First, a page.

"Producers elected to FSA county committees play a vital role in local agricultural decisions," said Dolcini. "Their contributions are essential to the daily operation of nearly 2,200 offices across the country. It is a valued partnership that helps us better understand the needs of the farmers and ranchers we serve."

Nearly 7,700 FSA County Committee members serve FSA offices nationwide. Each committee has three to 11 elected members who serve three-year terms of office. One-third of county committee seats are up for election each year. County committee members apply their knowledge and judgment to help FSA make important decisions on its commodity support programs, conservation programs, indemnity and disaster programs, and emergency programs and eligibility.

Producers must participate or cooperate in an FSA program to be eligible to vote in the county committee election. Approximately 1.5 million producers are currently eligible to vote. Farmers and ranchers who supervise and conduct the farming operations of an entire farm, but are not of legal voting age, also may be eligible to vote.

Farmers and ranchers will begin receiving their ballots the week of Nov. 7. Ballots include the names of candidates running for the local committee election. FSA has modified the ballot, making it easily identifiable and less likely to be overlooked. Voters who do not receive ballots in the coming week can pick one up at their local FSA offices. Ballots returned by mail must be postmarked no later than Dec. 5, 2016. Newly elected committee members will take office Jan. 1, 2017.

For more information, visit the FSA website at You may also contact your local USDA Service Center or FSA office. Visit to find an FSA office near you.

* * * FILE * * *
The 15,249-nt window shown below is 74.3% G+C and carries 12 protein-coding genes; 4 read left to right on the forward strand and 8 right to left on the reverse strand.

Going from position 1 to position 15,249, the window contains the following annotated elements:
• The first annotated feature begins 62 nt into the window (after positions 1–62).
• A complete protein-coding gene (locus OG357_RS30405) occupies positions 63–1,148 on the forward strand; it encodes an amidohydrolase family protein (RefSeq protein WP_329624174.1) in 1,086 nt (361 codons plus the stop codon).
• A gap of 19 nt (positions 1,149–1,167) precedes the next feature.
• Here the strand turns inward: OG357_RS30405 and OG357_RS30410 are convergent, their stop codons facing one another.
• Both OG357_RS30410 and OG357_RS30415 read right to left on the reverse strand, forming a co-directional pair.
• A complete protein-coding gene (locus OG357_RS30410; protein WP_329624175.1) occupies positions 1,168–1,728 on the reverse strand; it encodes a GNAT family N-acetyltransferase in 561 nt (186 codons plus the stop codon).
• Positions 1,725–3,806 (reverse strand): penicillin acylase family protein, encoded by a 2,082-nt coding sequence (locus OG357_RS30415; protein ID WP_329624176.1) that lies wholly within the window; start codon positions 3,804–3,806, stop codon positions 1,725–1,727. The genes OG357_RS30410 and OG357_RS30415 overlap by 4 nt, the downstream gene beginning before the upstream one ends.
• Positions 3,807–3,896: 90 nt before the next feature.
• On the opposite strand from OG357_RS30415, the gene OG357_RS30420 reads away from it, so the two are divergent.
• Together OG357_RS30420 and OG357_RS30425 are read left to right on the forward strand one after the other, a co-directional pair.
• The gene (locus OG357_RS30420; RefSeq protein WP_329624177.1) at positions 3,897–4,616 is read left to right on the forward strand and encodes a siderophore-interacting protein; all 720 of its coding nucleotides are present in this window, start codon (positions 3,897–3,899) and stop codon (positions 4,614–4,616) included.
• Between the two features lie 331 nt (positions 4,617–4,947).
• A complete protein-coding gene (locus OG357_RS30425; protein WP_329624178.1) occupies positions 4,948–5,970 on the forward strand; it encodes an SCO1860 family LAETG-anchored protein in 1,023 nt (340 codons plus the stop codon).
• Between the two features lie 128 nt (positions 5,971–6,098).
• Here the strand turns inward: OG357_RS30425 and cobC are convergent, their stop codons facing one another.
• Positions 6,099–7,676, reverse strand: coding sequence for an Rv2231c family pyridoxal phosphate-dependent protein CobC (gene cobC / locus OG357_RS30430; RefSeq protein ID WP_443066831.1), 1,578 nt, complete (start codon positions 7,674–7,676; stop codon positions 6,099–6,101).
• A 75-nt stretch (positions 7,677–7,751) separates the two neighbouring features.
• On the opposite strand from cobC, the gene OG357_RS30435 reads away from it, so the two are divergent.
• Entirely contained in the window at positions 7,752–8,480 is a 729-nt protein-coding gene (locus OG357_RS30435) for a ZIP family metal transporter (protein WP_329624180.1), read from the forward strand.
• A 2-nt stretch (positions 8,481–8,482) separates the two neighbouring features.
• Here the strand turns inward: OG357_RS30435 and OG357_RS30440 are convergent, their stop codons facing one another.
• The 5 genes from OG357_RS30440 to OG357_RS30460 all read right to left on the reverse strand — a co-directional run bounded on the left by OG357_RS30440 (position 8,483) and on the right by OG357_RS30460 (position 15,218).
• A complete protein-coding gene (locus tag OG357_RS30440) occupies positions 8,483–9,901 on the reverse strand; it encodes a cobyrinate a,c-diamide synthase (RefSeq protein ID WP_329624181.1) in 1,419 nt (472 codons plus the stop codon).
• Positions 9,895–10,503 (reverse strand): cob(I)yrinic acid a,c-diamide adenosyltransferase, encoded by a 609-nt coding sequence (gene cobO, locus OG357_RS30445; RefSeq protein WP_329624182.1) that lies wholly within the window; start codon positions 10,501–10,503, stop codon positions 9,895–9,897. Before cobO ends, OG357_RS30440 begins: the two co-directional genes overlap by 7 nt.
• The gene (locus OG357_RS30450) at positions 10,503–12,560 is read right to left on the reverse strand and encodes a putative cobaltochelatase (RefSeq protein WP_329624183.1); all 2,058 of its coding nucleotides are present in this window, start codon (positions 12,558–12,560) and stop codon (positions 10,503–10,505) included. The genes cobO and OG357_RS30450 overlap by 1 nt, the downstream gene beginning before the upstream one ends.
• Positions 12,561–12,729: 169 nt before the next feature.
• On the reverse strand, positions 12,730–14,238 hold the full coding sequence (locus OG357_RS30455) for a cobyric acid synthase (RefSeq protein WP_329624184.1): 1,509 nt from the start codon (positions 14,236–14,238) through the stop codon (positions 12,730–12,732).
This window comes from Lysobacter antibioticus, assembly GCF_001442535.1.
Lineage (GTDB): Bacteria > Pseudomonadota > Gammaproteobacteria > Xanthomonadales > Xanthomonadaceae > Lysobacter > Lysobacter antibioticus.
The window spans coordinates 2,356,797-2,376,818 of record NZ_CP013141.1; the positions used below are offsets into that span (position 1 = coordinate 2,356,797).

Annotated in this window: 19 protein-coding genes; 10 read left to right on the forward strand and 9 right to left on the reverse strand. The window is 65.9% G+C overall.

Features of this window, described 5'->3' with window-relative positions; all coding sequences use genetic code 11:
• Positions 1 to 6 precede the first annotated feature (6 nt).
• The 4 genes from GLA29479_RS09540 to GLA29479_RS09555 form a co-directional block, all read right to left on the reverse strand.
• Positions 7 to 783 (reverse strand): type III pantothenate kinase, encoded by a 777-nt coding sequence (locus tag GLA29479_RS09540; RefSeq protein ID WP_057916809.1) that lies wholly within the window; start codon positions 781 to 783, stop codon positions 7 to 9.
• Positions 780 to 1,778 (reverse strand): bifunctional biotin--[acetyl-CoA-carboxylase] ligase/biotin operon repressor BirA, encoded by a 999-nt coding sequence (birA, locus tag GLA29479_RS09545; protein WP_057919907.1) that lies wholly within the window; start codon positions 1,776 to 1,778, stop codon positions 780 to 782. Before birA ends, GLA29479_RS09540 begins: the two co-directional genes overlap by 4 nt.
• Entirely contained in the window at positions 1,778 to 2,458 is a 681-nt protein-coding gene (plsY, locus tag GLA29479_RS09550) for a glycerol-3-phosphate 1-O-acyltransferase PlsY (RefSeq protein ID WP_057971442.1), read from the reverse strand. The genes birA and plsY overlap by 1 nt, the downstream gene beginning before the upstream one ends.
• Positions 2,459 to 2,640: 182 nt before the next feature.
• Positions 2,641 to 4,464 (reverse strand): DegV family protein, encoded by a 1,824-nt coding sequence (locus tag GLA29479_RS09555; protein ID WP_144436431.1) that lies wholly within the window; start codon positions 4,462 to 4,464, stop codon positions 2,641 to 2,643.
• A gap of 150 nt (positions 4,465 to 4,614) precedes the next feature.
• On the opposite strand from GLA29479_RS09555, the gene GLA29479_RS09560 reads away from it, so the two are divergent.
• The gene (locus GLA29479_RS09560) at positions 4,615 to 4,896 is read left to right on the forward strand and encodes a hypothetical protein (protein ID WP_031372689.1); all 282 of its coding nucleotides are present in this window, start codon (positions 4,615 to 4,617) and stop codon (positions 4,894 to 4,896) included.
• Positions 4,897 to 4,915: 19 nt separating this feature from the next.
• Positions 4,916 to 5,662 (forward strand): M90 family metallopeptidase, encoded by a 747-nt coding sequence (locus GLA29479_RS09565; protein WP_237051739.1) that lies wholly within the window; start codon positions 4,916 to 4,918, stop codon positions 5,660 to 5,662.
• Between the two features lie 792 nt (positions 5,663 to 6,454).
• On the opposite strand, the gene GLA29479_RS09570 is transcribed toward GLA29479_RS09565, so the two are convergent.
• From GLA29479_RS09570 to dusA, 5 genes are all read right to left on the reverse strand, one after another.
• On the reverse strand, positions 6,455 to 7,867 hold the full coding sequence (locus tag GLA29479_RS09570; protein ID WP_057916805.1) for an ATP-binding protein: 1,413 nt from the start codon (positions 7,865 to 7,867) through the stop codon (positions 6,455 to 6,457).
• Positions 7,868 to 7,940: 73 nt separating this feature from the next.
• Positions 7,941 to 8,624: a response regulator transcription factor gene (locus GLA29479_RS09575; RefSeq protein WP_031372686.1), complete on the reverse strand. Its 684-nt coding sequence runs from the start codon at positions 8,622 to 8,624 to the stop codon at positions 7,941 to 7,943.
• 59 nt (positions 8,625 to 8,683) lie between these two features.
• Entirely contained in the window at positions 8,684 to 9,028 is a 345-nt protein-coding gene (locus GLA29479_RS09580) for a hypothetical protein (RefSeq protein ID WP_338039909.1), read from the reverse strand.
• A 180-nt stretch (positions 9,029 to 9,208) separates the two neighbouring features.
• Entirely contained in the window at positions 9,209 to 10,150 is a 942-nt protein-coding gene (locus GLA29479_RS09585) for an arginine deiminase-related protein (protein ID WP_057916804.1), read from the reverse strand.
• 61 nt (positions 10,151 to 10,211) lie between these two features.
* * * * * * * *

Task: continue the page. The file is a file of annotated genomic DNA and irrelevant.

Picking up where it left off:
Sold-Out Sourcing USA Summit

Coming to California

Friday, October 28, 2016        From Cotton Council International

A sold-out audience of the most influential executives in the global cotton fiber and textile business, representing 26 countries, is slated to attend the Sourcing USA Summit in Rancho Palos Verdes, CA, from Nov. 5-8, 2016. The Summit will provide attendees ample opportunities to network and strengthen connections with industry counterparts from around the globe, with the goal of increasing U.S. cotton exports. The registered textile mills represent 18.3 million bales of annual cotton consumption.

The Summit boasts 32 sponsors, a lineup of stellar speakers and a carefully constructed agenda, focused on the major economic, environmental and policy factors affecting the market for cotton and cotton products.

Cotton Council International, Cotton Incorporated, and the U.S. cotton industry host the Sourcing USA Summit, in cooperation with the United States Department of Agriculture Foreign Agricultural Services.

The 2016 Summit Exporter Sponsors include: Jess Smith & Sons Cotton Co.; White Gold Cotton Marketing LLC; Allenberg Cotton Co.; Cargill Cotton; Toyoshima; PCCA; Calcot, Ltd.; Omnicotton; COFCO Agri; Glencore; Staplcotn; Toyo Cotton; ECOM; JG Boswell; Cotton Growers Cooperative; Engelhart CTP (US) LLC; Olam Cotton; San Joaquin Valley Quality Cotton Growers Association; and Supima.

The 2016 Summit Allied Industry Sponsors include: Uster Technologies; Wakefield Inspection; Cargo Control Group; Cotton Outlook; Rieter Textile Systems; ICE Futures U.S.; CoBank; TransGlobal Inspections; Bayer CropScience; Applied DNA Sciences; Monsanto; Murata Machinery, Ltd.; and INTL FCStone Merchant Services.

For more information on the Summit, please visit